A couple of weeks ago, I stood in Lake Michigan up to my ankles and watched the water gradate from silty tan to sea-green to aqua to that band of darker blue right where it touches the horizon. Then I went and bought peaches and ate one over my sink as the juice coated my arm.

It was enough.

I’m not very good with “enough,” but I think I’m learning.

Soon it will be fall, and that’s more my speed. In the meantime, I’m going to do less mourning the passage of time, and more watching. Just watching.

The art of the dérive

Chicago finally deigned to grace its residents with some decent weather last weekend. (Not actual spring weather, just straight to 80+ degrees. Because fuck you, is why.) Supposedly this will be happening again this weekend, though given the drop in temperature the rest of this week I call shenanigans.

With the return of climes that don’t bring on crushing seasonal depression, I’ve been able to take up one of my favorite pastimes again: aimless wandering and exploration. It’s like a real hobby except I don’t have to think that much, which is good for shaking ideas and inspiration loose and generally making myself less neurotic.

I was pleased to learn a few years ago that there’s a word for this that makes me seem like a glamorous French philosopher rather than a bored burnout on a long walk. The Letterists and Situationists called it a dérive. As defined by Guy Debord, it is “a technique of rapid passage through varied ambiances. Dérives involve playful-constructive behavior and awareness of psychogeographical effects, and are thus quite different from the classic notions of journey or stroll.” The intention, as far as I can tell, is to have an experience that’s not consciously planned around certain activities and obligations, but is instead a series of reactions to the environment around you as you encounter new areas and situations.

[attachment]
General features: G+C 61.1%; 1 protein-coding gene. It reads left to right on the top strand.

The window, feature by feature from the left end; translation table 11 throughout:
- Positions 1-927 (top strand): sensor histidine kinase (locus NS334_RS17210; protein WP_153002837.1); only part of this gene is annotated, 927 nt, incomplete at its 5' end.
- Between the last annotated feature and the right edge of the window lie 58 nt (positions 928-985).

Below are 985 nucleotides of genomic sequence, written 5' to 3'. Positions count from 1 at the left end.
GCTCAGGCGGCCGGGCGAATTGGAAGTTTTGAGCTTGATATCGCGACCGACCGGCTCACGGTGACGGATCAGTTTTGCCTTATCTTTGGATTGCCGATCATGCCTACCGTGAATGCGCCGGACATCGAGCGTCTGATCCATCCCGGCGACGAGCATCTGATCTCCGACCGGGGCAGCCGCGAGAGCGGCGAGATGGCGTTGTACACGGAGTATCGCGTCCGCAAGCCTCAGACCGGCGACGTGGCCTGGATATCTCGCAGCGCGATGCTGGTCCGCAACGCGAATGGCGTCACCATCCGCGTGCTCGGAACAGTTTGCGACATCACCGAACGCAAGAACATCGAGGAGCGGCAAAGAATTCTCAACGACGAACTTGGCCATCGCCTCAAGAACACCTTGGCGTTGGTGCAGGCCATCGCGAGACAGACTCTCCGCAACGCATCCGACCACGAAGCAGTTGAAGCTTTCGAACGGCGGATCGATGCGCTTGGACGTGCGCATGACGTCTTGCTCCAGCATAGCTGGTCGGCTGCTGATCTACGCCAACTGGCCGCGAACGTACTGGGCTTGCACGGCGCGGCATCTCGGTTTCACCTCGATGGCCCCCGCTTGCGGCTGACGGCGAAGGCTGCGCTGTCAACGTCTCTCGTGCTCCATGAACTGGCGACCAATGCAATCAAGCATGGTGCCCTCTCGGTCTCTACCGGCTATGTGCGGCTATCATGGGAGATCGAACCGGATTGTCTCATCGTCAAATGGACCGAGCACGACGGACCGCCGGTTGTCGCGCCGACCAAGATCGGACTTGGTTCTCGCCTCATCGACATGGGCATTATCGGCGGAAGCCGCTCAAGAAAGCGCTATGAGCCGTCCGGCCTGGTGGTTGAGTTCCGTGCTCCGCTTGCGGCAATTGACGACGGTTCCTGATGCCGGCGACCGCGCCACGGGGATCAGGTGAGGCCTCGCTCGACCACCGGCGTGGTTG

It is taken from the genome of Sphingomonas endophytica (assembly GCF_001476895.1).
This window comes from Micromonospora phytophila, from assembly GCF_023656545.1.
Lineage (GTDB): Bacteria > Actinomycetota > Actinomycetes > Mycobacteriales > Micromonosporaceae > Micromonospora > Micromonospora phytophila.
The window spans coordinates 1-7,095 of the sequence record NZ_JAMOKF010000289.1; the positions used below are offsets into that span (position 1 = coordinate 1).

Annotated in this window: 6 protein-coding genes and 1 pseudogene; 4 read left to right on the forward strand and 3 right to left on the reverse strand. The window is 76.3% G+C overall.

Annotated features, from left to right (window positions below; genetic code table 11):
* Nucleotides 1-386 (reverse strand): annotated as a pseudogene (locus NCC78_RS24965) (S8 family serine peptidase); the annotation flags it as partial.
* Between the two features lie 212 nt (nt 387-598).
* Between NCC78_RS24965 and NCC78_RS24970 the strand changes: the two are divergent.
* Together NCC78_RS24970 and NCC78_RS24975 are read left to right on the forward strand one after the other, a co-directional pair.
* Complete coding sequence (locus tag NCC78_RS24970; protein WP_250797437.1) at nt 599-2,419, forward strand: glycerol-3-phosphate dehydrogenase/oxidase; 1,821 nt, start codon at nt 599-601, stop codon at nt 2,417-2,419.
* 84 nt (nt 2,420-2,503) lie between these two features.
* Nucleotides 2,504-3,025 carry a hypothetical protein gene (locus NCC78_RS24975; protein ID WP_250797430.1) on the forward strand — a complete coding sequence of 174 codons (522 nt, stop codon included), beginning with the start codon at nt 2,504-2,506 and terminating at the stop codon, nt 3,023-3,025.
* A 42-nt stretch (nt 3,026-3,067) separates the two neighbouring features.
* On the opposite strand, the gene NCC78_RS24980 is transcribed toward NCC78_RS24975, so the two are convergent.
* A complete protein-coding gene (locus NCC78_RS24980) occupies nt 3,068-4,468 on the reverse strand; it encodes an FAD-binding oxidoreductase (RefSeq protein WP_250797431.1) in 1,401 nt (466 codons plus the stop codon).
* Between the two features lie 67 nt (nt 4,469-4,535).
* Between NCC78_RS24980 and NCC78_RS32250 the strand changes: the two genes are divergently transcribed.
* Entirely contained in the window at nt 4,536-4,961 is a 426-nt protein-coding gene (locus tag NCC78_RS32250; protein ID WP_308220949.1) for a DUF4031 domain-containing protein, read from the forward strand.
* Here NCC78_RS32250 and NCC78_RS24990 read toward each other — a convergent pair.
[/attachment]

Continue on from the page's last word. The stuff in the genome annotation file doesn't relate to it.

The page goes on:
On Sunday, I went north on the street I live on. I had no real reason for doing this except that I hadn’t been more than a block north of my apartment on this particular street. I let myself be led around certain nearby blocks by whichever blooming tree or interesting building caught my attention until I found myself at a park I had no idea existed, lying on the grass under a tree covered in white blossoms, letting the wind cover me in petals and staring up through the tunnels the branches created. (It confuses your brain into thinking the tree’s way taller than it actually is. Try it!)

After that I went to find kulfi, which probably deviates from the true purpose of a dérive but is also delicious, so who cares?

A translation of the original Debord article can be found here. It’s interesting stuff if you like the concept of seeing your surroundings in a totally new way. If nothing else, it’s a way to get on your feet and out from in front of whichever glowing rectangle you’ve been staring at. (I admit that my laptop’s been intermittently throwing tantrums for weeks now, so its hold on me has lessened somewhat. Yay for more roaming!)